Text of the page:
As the sun began to rise, casting a warm, golden glow over the bush, Joy and I, accompanied by our eager guests, embarked on our morning game drive. Our mission for the drive was straightforward: to find the Ntsevu Pride and their nearly 10-month-old cubs in the eastern reaches of the reserve. Little did we know that a herd of elephants would turn this into an unexpected and remarkable morning.
While driving through the rolling hills in the southeastern part of the reserve, we saw some beautiful animals both big and small. We encountered a dazzle of zebras drinking water, their black and white stripes presenting a pristine reflection on the glasslike water. We also saw giraffes, tall and elegant, fighting with their long necks twisted together to show dominance.
The clearings were full of impalas, dancing gracefully in herds as they woke up to the cool morning air. We watched many of the males chasing the herds of females around to ensure they were accounted for and didn’t drift away towards other males’ domains.
But it was the humble dung beetle that stole the show. With the warming weather, these industrious little creatures have emerged in droves. A massive ball of elephant dung rolled down the road ahead of us, a testament to nature’s intricate balance. We took a closer look and noticed two dung beetles on the ball. One doing all the hard work rolling the ball along the road and the other just holding on for dear life.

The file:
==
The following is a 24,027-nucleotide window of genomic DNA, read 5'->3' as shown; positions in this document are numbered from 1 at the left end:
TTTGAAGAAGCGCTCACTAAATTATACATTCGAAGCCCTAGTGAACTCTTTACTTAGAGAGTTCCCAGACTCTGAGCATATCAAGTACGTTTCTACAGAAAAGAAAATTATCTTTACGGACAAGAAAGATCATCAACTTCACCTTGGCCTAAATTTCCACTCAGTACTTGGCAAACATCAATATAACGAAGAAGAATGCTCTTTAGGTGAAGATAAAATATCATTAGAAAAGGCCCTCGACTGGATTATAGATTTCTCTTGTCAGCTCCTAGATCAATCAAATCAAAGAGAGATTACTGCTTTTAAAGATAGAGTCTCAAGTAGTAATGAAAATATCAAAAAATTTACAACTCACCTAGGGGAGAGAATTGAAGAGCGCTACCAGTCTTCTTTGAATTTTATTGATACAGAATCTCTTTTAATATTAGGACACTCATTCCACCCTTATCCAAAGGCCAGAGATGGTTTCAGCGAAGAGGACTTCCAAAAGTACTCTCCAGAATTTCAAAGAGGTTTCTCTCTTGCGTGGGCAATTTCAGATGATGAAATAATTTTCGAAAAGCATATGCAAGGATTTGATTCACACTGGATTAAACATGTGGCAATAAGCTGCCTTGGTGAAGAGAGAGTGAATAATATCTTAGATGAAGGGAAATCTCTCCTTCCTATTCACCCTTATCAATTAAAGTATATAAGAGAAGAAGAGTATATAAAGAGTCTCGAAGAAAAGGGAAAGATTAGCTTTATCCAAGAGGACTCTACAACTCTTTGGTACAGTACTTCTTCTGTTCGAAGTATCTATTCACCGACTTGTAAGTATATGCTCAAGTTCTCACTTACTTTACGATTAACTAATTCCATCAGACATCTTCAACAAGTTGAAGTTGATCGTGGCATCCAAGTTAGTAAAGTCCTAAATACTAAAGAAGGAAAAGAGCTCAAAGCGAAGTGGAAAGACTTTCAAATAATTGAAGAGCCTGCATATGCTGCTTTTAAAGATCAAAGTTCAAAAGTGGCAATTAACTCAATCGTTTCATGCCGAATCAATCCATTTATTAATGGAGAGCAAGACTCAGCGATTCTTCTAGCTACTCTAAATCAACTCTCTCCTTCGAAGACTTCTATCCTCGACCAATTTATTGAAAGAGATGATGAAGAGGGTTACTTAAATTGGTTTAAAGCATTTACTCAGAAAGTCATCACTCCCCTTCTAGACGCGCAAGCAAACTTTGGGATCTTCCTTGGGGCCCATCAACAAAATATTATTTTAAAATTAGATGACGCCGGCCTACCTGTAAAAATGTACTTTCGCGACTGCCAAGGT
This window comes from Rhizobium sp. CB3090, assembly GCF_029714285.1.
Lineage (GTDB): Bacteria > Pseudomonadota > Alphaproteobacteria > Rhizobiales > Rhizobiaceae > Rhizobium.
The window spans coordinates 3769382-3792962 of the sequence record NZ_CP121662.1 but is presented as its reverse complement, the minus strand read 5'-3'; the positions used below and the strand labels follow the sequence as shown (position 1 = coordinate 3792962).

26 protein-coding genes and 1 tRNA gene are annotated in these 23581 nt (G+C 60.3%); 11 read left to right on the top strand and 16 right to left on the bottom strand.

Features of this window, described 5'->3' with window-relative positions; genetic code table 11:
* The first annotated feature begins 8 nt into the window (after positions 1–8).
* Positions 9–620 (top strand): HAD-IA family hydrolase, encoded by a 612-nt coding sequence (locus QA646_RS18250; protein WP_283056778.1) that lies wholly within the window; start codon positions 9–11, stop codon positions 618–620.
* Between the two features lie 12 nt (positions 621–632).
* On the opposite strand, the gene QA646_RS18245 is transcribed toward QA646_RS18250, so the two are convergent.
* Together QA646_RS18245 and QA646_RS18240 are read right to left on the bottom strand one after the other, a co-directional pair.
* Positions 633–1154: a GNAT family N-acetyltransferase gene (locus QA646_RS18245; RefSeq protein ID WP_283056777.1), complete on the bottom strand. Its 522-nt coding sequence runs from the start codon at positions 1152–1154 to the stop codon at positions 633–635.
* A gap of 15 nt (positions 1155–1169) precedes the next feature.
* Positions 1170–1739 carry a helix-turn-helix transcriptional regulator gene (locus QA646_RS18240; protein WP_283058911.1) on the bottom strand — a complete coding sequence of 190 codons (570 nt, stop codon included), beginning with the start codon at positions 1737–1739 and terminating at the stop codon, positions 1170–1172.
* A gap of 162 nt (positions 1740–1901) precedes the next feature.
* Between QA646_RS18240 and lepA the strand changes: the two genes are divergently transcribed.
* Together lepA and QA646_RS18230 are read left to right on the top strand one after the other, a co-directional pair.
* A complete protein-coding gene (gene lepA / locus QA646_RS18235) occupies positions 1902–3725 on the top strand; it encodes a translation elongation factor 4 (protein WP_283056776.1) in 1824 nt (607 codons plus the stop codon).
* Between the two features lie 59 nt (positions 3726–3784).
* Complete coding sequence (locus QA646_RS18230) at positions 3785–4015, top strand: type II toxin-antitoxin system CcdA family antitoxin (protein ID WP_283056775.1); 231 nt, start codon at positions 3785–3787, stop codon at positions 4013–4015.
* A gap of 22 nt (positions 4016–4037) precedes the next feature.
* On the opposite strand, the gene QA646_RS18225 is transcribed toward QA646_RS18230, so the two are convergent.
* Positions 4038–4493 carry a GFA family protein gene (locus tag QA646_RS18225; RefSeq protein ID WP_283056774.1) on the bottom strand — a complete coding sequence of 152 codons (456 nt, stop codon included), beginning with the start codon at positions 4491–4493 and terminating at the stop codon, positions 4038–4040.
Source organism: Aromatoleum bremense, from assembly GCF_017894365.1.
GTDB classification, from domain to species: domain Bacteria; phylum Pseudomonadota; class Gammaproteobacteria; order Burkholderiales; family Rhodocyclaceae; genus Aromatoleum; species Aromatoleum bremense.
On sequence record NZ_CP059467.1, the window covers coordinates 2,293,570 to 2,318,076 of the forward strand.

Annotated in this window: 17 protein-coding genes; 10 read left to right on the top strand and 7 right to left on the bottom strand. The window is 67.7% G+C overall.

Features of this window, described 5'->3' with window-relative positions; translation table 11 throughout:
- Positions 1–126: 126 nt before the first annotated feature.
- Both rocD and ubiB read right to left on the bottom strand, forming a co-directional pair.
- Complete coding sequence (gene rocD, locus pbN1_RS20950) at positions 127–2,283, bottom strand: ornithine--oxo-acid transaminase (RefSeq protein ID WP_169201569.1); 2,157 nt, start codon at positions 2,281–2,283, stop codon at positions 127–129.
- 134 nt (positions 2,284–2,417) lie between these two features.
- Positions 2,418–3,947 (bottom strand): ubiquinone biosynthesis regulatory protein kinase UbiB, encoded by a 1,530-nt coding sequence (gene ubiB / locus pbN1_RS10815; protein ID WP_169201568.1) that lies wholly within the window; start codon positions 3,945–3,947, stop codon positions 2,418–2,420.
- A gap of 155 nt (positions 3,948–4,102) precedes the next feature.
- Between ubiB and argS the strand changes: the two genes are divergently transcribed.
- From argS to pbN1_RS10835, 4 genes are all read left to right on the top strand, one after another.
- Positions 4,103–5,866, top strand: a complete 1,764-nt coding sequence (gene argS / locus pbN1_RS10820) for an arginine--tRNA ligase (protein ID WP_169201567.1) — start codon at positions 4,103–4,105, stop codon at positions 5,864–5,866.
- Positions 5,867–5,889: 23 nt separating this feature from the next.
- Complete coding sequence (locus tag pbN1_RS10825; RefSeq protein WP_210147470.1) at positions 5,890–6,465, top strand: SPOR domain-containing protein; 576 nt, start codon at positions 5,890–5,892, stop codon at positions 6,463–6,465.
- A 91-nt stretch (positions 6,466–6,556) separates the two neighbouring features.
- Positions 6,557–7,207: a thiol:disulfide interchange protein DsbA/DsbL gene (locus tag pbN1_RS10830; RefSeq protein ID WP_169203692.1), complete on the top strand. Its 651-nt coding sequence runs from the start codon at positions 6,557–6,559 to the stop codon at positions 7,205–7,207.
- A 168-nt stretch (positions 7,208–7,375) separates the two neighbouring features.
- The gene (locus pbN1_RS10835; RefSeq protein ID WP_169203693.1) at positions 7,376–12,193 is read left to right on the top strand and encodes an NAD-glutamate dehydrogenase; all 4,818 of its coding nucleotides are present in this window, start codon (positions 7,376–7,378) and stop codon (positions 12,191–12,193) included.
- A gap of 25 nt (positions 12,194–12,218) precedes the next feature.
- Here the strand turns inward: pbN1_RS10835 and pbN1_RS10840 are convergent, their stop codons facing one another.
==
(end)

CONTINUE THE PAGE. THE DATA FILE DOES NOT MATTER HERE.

After enjoying the show from the dancing dung beetles, we followed the telltale signs of fresh dung along the road, and it became evident that we were closing in on a magnificent encounter. The heart-pounding anticipation was palpable. We ventured further, rounding a bend, and there they were—thirty or more elephants, silently grazing in their natural habitat.
Their direction was clear. Slowly but steadily, they made their way towards a large watering hole. With an eager smile, I turned to my guests and told them,
“These elephants are heading directly towards a waterhole, for a drink!”
Guiding the Land Rover to the far side of the waterhole, positioned with the sun beautifully at our backs, we readied our camera lenses and iPhones, poised to capture the mesmerising spectacle that awaited us.
The elephants approached the waterhole with great determination. From cute little babies to subadult males, all the way to the older and wiser females, they queued up patiently for their turn to drink. The rhythmic sounds of sipping and splashing filled the air, as they drank and enjoyed themselves in the water.
As the day continued to warm up, I couldn’t help but feel a twinge of envy. I watched with delight as these gentle giants had a good time in the cool waters, a privilege of nature that left my guests and me in awe.
Time spent with Elephants is certainly never time wasted at all!
I love spending time with elephants in the bush because they are incredibly entertaining, and sincere and have a huge presence. Just being around them can be breathtaking. They remind me of the rawness of the wild, and I’m grateful for the unique connection we share with these gentle giants.
Though we may not have found the Ntsevu Pride on this particular morning, such a sighting of elephants always brings an enormous smile to my face. It’s a testament to the unpredictable beauty of a game drive at Londolozi.